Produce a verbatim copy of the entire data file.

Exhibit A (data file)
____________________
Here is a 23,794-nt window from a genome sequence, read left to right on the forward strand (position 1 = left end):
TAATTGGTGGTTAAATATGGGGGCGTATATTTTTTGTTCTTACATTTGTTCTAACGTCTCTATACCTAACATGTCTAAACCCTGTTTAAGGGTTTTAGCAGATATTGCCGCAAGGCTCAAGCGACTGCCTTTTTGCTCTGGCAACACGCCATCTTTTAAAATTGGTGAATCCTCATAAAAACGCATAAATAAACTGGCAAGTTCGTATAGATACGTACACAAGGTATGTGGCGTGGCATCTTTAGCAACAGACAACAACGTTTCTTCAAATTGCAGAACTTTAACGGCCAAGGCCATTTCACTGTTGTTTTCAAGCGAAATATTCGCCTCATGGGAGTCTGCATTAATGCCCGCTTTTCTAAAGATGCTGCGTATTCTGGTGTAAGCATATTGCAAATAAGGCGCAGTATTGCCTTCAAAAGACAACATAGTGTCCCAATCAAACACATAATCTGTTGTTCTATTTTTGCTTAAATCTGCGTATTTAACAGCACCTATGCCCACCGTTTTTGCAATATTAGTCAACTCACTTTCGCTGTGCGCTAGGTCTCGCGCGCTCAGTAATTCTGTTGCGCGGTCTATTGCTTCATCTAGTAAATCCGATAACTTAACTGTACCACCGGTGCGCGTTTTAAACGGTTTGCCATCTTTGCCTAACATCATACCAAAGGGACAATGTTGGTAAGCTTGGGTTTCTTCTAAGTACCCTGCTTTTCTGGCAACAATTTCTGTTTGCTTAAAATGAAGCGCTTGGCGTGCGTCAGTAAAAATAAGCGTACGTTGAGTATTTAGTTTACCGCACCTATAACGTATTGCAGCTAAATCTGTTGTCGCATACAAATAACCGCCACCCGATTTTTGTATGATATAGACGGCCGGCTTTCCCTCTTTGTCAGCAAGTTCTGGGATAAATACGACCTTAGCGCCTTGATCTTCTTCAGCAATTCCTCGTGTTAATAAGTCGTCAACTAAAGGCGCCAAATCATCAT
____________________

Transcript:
Here is a 23,794-nt window from a genome sequence, read left to right on the forward strand (position 1 = left end):
TAATTGGTGGTTAAATATGGGGGCGTATATTTTTTGTTCTTACATTTGTTCTAACGTCTCTATACCTAACATGTCTAAACCCTGTTTAAGGGTTTTAGCAGATATTGCCGCAAGGCTCAAGCGACTGCCTTTTTGCTCTGGCAACACGCCATCTTTTAAAATTGGTGAATCCTCATAAAAACGCATAAATAAACTGGCAAGTTCGTATAGATACGTACACAAGGTATGTGGCGTGGCATCTTTAGCAACAGACAACAACGTTTCTTCAAATTGCAGAACTTTAACGGCCAAGGCCATTTCACTGTTGTTTTCAAGCGAAATATTCGCCTCATGGGAGTCTGCATTAATGCCCGCTTTTCTAAAGATGCTGCGTATTCTGGTGTAAGCATATTGCAAATAAGGCGCAGTATTGCCTTCAAAAGACAACATAGTGTCCCAATCAAACACATAATCTGTTGTTCTATTTTTGCTTAAATCTGCGTATTTAACAGCACCTATGCCCACCGTTTTTGCAATATTAGTCAACTCACTTTCGCTGTGCGCTAGGTCTCGCGCGCTCAGTAATTCTGTTGCGCGGTCTATTGCTTCATCTAGTAAATCCGATAACTTAACTGTACCACCGGTGCGCGTTTTAAACGGTTTGCCATCTTTGCCTAACATCATACCAAAGGGACAATGTTGGTAAGCTTGGGTTTCTTCTAAGTACCCTGCTTTTCTGGCAACAATTTCTGTTTGCTTAAAATGAAGCGCTTGGCGTGCGTCAGTAAAAATAAGCGTACGTTGAGTATTTAGTTTACCGCACCTATAACGTATTGCAGCTAAATCTGTTGTCGCATACAAATAACCGCCACCCGATTTTTGTATGATATAGACGGCCGGCTTTCCCTCTTTGTCAGCAAGTTCTGGGATAAATACGACCTTAGCGCCTTGATCTTCTTCAGCAATTCCTCGTGTTAATAAGTCGTCAACTAAAGGCGCCAAATCATCAT